Climbing the Blessing Mountain

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By Saul Golubcow

Special to WJW


This week’s Torah portion is Re’eh, Deuteronomy 11:26 – 16:17.

“Behold,” Moses opens Parshat Re’eh, “Today I set before you a blessing and a curse.” To represent visually this recurrent choice before the Israelites, Moses designates two side-by-side mountains. Now, imagine you are looking up at those two mountains. Toward which mountain would your gaze linger? “Of course,” you answer, “I would gaze toward the blessing.”

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But in making your seemingly easy choice, reflect upon the responsibilities and efforts Moses lays out as the conditions by which the Israelites, who are about to cross the Jordan into the Promised Land, will gain blessing.

To merit “blessing,” the Israelites must rise to the challenge first issued in God’s command to Abraham at the beginning of Lech Lecha. God tells Abraham to leave not just the safety of his father’s house and homeland, but to take upon himself the incipient Jewish journey. To willingly say, “Hineni — I’m here.”


Now Moses is challenging the Israelites to say, “Hinenu — We are here and willing to exert the effort to achieve our blessings.”

As a master teacher, Moses instructs the Israelites on the nature of these efforts. Repeatedly in the parshah, Moses tells them to bring sacrifices and offerings (prayers) to a centralized place of worship.

Why this insistence? Is Moses indicating that obtaining a blessing doesn’t come easy? Consider the planning and exertion it would take to travel several times a year with one’s family, produce and animals to join others in a community that worships together. But also consider the pride and satisfaction of having completed the journey and, as Moses offers at the end of the parshah, experiencing the blessing of joy.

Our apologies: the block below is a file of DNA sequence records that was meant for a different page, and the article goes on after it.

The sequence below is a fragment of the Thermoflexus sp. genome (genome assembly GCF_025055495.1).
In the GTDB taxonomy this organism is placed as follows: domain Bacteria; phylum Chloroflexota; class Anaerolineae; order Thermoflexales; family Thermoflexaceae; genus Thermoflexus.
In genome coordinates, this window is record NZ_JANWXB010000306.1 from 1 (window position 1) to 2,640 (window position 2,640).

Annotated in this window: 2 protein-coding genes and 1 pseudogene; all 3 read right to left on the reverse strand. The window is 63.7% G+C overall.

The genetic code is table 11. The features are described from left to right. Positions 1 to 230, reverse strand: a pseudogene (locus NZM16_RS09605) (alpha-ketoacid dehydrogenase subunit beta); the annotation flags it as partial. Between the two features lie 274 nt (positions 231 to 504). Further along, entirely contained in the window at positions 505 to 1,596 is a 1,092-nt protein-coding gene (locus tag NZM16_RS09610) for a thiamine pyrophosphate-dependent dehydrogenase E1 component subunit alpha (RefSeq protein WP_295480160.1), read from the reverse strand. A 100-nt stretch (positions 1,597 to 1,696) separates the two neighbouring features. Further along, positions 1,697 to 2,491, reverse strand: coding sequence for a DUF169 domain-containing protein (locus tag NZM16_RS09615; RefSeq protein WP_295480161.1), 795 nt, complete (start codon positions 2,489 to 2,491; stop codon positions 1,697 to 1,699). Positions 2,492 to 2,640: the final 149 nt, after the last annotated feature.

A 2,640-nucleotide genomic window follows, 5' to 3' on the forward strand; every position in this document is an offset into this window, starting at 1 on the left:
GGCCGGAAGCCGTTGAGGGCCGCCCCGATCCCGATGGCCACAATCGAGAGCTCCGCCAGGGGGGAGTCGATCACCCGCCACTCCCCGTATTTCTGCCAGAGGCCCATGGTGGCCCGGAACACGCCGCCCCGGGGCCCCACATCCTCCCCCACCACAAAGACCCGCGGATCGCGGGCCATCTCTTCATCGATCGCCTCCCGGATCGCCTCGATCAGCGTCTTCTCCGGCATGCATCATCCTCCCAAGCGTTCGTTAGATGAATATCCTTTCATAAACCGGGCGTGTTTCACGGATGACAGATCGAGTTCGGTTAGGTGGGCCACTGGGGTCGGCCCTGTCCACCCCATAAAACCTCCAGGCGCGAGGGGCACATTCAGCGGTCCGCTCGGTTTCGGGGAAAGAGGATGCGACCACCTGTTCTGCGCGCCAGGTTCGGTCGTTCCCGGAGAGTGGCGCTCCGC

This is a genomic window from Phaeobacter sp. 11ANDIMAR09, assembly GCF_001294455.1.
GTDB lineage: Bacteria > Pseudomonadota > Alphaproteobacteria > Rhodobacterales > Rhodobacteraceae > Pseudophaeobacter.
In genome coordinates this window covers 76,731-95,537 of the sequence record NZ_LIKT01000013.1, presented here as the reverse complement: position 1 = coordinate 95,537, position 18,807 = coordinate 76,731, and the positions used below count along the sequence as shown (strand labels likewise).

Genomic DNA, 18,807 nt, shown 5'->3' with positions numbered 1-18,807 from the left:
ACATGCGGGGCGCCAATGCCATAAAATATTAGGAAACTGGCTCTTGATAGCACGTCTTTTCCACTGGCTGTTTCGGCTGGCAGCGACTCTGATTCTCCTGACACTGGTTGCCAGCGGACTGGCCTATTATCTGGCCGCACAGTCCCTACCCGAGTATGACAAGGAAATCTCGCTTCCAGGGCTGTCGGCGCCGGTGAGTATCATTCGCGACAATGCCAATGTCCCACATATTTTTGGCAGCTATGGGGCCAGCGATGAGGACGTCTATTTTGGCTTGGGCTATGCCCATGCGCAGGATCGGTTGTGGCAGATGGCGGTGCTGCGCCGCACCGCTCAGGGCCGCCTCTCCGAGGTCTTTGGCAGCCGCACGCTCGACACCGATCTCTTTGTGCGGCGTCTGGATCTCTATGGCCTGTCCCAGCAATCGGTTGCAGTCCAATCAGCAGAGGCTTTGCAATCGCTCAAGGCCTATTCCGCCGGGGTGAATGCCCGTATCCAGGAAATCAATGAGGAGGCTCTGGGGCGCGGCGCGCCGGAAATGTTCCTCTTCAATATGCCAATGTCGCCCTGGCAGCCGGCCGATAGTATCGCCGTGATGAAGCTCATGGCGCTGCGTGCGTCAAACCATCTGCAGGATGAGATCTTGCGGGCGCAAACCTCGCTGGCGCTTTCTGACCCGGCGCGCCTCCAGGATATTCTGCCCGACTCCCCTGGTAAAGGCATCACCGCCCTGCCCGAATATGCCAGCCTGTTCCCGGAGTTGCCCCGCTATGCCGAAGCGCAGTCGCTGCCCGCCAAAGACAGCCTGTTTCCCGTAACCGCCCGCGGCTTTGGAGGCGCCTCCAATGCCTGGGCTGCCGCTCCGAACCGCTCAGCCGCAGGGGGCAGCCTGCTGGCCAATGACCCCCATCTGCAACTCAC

Anticipating aspects of human nature that impel toward the “easy way” but away from the blessing, Moses draws a dire picture of what can occur by sacrificing “burnt-offerings in every place that you see.”

Separated from their community’s central rituals and conventions, the Israelites might become susceptible to the enticements of pagan religious practices and the lure of false prophets. Moses fears that apart from their own community who “rejoice” in seeking God, the Israelites will be “ensnared” by the perversions and abominations practiced by local inhabitants who “burn their sons and daughters in the fire to their gods.” What greater curse could the Israelites ever experience?

Moses also teaches that freedom itself is a blessing. But to be free, the Israelites cannot take fortune for granted. Their memories must link to the time they were slaves in Egypt. They must accept that “freedom to” does not include external defilement of their bodies or internally compromising the rules of kashrut by what they ingest. They must adhere to the obligations of observing festivals three times a year, understanding that freedom doesn’t exist if one is endlessly shackled to the mundane.

And while Moses commands the Israelites to take care of the needy through tithing, extension of credit, loan forgiveness and bondsperson manumission, these acts deserve merit only if the benefactor is free from “a base thought” of resentment.

Thus, in Parshat Re’eh, Moses poses the following to the Israelites: To find joy and to experience full freedom, are you willing to make the hard climb to the top of the Blessing Mountain?

Questions for discussion

Today, is it important for synagogues to be our central places of worship? Should one need to work hard to merit a blessing?

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